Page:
March 19, 2013
A bit of an odd post, but this is my blog so I do what I want: if you are not already reading Anne Helen Peterson’s Scandals of Classic Hollywood over on The Hairpin, read this article on Barbara Stanwyck.
If you need something to make it blog-worthy aside from the article’s inherent brilliance, it is: Barbara Stanwyck’s real name was Ruby Stevens. So when I was starting work on my novel-in-progress and needed a name for a feisty, slightly rough around the edges heroine in 1932, I couldn’t resist. Stanwyck is anything but rough around the edges, but in terms of her on-screen personality and sass, well, we should all be so lucky.
February 10, 2013
Posted by meghanpurvis under News
| Tags: escalator
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And at least without too much spinning out of the antici(…say it!)pation, I can now safely reveal my other piece of good news: I’m one of the Escalator Literature 2012/13 winners.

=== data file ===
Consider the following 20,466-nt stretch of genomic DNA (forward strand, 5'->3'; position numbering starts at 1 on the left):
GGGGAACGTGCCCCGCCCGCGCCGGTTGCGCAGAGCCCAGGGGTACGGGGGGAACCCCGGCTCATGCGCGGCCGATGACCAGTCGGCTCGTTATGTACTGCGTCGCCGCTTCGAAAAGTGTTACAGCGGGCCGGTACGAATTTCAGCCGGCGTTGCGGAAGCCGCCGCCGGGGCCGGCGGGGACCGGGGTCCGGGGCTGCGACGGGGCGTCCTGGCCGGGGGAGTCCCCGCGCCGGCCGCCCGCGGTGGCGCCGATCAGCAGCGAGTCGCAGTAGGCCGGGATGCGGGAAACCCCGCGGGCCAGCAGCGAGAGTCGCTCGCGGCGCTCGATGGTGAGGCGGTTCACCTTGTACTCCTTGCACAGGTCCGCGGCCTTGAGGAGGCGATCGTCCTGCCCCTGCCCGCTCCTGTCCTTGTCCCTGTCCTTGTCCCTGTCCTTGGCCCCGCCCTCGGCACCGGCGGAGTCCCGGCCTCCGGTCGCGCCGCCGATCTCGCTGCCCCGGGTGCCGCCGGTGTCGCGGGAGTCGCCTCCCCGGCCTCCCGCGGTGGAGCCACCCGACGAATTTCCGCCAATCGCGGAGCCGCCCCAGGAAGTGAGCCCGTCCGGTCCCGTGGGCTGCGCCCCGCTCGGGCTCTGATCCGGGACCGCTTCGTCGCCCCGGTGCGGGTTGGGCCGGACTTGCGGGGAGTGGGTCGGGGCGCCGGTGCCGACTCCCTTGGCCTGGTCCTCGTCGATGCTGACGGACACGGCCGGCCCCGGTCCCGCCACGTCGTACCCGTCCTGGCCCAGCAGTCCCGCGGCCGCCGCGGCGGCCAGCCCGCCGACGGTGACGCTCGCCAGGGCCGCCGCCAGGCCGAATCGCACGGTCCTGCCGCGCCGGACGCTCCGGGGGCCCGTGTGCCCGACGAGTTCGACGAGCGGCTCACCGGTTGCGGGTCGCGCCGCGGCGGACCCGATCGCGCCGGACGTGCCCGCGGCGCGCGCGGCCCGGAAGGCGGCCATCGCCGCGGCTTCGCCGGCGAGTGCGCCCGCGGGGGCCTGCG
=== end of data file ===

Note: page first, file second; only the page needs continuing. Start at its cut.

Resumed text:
The Escalator is a yearlong literary development scheme, where the winners are helped through applying for an arts grant, get the assistance of a mentor over the course of the program, and have their work showcased at a few events. This year the focus is on genre fiction, and I entered with the novel I’ve been noodling around with periodically and mentioned a few times on this blog. In my brain’s perhaps most impressive attempt at dissertation avoidance, I had what I thought was a pretty irresistible idea for a novel…right in the middle of the final crunch of writing up my thesis. So while I’ve been working on it in bursts, they’ve been interspersed with much longer periods of working on, you know, what I was actually supposed to be working on at the time. Thankfully, I’m free and clear of my Ph.D. just in time to leap into this program.